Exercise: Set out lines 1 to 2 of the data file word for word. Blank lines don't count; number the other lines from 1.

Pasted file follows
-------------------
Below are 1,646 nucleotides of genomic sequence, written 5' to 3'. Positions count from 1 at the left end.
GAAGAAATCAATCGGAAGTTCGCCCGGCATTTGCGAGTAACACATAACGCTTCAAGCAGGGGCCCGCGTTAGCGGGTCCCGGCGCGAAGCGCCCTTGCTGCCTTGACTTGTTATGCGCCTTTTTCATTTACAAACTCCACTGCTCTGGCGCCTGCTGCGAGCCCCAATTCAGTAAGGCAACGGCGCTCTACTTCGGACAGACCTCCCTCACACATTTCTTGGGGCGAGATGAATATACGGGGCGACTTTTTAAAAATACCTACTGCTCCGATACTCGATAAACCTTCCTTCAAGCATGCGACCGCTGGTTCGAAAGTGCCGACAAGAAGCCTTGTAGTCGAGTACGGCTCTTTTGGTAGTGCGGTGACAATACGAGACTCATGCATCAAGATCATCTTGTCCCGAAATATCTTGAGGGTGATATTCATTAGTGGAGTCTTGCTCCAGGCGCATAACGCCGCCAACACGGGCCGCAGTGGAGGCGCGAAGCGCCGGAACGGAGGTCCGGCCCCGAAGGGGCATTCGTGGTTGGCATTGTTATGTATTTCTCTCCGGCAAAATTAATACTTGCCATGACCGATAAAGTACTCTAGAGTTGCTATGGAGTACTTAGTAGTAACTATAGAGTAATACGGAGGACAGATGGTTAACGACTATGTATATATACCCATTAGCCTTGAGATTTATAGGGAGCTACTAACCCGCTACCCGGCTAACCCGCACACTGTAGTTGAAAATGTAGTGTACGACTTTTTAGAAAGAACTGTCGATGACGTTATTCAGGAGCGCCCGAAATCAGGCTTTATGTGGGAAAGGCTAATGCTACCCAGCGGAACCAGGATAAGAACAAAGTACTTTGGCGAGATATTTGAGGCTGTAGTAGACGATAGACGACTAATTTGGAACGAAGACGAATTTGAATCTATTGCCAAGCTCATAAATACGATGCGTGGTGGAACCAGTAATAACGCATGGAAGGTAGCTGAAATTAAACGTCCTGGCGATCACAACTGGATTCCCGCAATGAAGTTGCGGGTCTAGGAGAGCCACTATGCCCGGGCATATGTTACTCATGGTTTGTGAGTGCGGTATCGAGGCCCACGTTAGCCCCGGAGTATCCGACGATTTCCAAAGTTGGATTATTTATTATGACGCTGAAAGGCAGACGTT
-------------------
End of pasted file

Below are 1,646 nucleotides of genomic sequence, written 5' to 3'. Positions count from 1 at the left end.
GAAGAAATCAATCGGAAGTTCGCCCGGCATTTGCGAGTAACACATAACGCTTCAAGCAGGGGCCCGCGTTAGCGGGTCCCGGCGCGAAGCGCCCTTGCTGCCTTGACTTGTTATGCGCCTTTTTCATTTACAAACTCCACTGCTCTGGCGCCTGCTGCGAGCCCCAATTCAGTAAGGCAACGGCGCTCTACTTCGGACAGACCTCCCTCACACATTTCTTGGGGCGAGATGAATATACGGGGCGACTTTTTAAAAATACCTACTGCTCCGATACTCGATAAACCTTCCTTCAAGCATGCGACCGCTGGTTCGAAAGTGCCGACAAGAAGCCTTGTAGTCGAGTACGGCTCTTTTGGTAGTGCGGTGACAATACGAGACTCATGCATCAAGATCATCTTGTCCCGAAATATCTTGAGGGTGATATTCATTAGTGGAGTCTTGCTCCAGGCGCATAACGCCGCCAACACGGGCCGCAGTGGAGGCGCGAAGCGCCGGAACGGAGGTCCGGCCCCGAAGGGGCATTCGTGGTTGGCATTGTTATGTATTTCTCTCCGGCAAAATTAATACTTGCCATGACCGATAAAGTACTCTAGAGTTGCTATGGAGTACTTAGTAGTAACTATAGAGTAATACGGAGGACAGATGGTTAACGACTATGTATATATACCCATTAGCCTTGAGATTTATAGGGAGCTACTAACCCGCTACCCGGCTAACCCGCACACTGTAGTTGAAAATGTAGTGTACGACTTTTTAGAAAGAACTGTCGATGACGTTATTCAGGAGCGCCCGAAATCAGGCTTTATGTGGGAAAGGCTAATGCTACCCAGCGGAACCAGGATAAGAACAAAGTACTTTGGCGAGATATTTGAGGCTGTAGTAGACGATAGACGACTAATTTGGAACGAAGACGAATTTGAATCTATTGCCAAGCTCATAAATACGATGCGTGGTGGAACCAGTAATAACGCATGGAAGGTAGCTGAAATTAAACGTCCTGGCGATCACAACTGGATTCCCGCAATGAAGTTGCGGGTCTAGGAGAGCCACTATGCCCGGGCATATGTTACTCATGGTTTGTGAGTGCGGTATCGAGGCCCACGTTAGCCCCGGAGTATCCGACGATTTCCAAAGTTGGATTATTTATTATGACGCTGAAAGGCAGACGTT